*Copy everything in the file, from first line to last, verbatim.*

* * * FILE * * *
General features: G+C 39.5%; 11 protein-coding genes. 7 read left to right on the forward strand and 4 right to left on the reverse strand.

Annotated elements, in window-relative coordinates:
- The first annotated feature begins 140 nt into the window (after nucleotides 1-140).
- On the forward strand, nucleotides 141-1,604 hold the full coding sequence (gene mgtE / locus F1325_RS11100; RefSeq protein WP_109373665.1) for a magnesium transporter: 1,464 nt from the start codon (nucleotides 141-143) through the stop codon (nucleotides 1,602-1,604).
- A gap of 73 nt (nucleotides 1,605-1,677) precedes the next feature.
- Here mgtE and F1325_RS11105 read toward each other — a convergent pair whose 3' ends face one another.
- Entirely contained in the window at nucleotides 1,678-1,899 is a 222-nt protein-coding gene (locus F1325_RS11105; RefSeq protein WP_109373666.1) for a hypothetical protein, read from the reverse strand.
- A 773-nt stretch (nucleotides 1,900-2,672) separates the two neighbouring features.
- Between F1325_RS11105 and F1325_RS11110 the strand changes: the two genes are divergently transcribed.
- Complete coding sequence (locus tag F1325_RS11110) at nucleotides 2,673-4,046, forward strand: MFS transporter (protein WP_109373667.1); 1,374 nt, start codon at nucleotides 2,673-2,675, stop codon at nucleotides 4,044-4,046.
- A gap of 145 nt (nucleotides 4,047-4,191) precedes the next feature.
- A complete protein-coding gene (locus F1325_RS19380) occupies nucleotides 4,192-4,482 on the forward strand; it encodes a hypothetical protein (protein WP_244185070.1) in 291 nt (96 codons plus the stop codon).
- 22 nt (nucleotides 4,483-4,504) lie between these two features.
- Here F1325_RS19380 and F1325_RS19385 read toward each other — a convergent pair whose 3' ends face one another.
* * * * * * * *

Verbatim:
General features: G+C 39.5%; 11 protein-coding genes. 7 read left to right on the forward strand and 4 right to left on the reverse strand.

Annotated elements, in window-relative coordinates:
- The first annotated feature begins 140 nt into the window (after nucleotides 1-140).
- On the forward strand, nucleotides 141-1,604 hold the full coding sequence (gene mgtE / locus F1325_RS11100; RefSeq protein WP_109373665.1) for a magnesium transporter: 1,464 nt from the start codon (nucleotides 141-143) through the stop codon (nucleotides 1,602-1,604).
- A gap of 73 nt (nucleotides 1,605-1,677) precedes the next feature.
- Here mgtE and F1325_RS11105 read toward each other — a convergent pair whose 3' ends face one another.
- Entirely contained in the window at nucleotides 1,678-1,899 is a 222-nt protein-coding gene (locus F1325_RS11105; RefSeq protein WP_109373666.1) for a hypothetical protein, read from the reverse strand.
- A 773-nt stretch (nucleotides 1,900-2,672) separates the two neighbouring features.
- Between F1325_RS11105 and F1325_RS11110 the strand changes: the two genes are divergently transcribed.
- Complete coding sequence (locus tag F1325_RS11110) at nucleotides 2,673-4,046, forward strand: MFS transporter (protein WP_109373667.1); 1,374 nt, start codon at nucleotides 2,673-2,675, stop codon at nucleotides 4,044-4,046.
- A gap of 145 nt (nucleotides 4,047-4,191) precedes the next feature.
- A complete protein-coding gene (locus F1325_RS19380) occupies nucleotides 4,192-4,482 on the forward strand; it encodes a hypothetical protein (protein WP_244185070.1) in 291 nt (96 codons plus the stop codon).
- 22 nt (nucleotides 4,483-4,504) lie between these two features.
- Here F1325_RS19380 and F1325_RS19385 read toward each other — a convergent pair whose 3' ends face one another.